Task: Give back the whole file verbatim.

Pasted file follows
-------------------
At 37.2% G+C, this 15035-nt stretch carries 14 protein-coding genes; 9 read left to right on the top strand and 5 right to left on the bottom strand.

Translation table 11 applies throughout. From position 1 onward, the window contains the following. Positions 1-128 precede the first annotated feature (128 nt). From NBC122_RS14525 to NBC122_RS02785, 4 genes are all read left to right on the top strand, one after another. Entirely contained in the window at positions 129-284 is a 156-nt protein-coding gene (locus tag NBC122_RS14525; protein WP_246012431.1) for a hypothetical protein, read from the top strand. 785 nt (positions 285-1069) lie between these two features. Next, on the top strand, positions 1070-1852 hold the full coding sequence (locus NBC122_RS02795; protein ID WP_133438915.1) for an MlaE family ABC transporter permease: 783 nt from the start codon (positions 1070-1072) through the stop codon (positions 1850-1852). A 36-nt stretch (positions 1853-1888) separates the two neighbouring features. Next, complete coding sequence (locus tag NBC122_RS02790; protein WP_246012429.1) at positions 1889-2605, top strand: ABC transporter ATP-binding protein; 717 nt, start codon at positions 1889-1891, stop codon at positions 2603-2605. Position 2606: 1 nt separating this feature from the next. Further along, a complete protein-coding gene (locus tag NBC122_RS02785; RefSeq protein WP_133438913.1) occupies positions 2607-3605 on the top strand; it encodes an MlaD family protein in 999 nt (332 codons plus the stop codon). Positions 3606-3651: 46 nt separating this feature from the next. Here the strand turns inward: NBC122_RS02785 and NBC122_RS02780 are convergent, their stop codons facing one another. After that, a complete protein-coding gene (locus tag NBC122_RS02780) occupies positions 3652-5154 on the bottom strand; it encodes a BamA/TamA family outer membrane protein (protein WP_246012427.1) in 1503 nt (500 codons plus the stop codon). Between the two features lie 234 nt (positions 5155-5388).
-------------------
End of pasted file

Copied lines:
At 37.2% G+C, this 15035-nt stretch carries 14 protein-coding genes; 9 read left to right on the top strand and 5 right to left on the bottom strand.

Translation table 11 applies throughout. From position 1 onward, the window contains the following. Positions 1-128 precede the first annotated feature (128 nt). From NBC122_RS14525 to NBC122_RS02785, 4 genes are all read left to right on the top strand, one after another. Entirely contained in the window at positions 129-284 is a 156-nt protein-coding gene (locus tag NBC122_RS14525; protein WP_246012431.1) for a hypothetical protein, read from the top strand. 785 nt (positions 285-1069) lie between these two features. Next, on the top strand, positions 1070-1852 hold the full coding sequence (locus NBC122_RS02795; protein ID WP_133438915.1) for an MlaE family ABC transporter permease: 783 nt from the start codon (positions 1070-1072) through the stop codon (positions 1850-1852). A 36-nt stretch (positions 1853-1888) separates the two neighbouring features. Next, complete coding sequence (locus tag NBC122_RS02790; protein WP_246012429.1) at positions 1889-2605, top strand: ABC transporter ATP-binding protein; 717 nt, start codon at positions 1889-1891, stop codon at positions 2603-2605. Position 2606: 1 nt separating this feature from the next. Further along, a complete protein-coding gene (locus tag NBC122_RS02785; RefSeq protein WP_133438913.1) occupies positions 2607-3605 on the top strand; it encodes an MlaD family protein in 999 nt (332 codons plus the stop codon). Positions 3606-3651: 46 nt separating this feature from the next. Here the strand turns inward: NBC122_RS02785 and NBC122_RS02780 are convergent, their stop codons facing one another. After that, a complete protein-coding gene (locus tag NBC122_RS02780) occupies positions 3652-5154 on the bottom strand; it encodes a BamA/TamA family outer membrane protein (protein WP_246012427.1) in 1503 nt (500 codons plus the stop codon). Between the two features lie 234 nt (positions 5155-5388).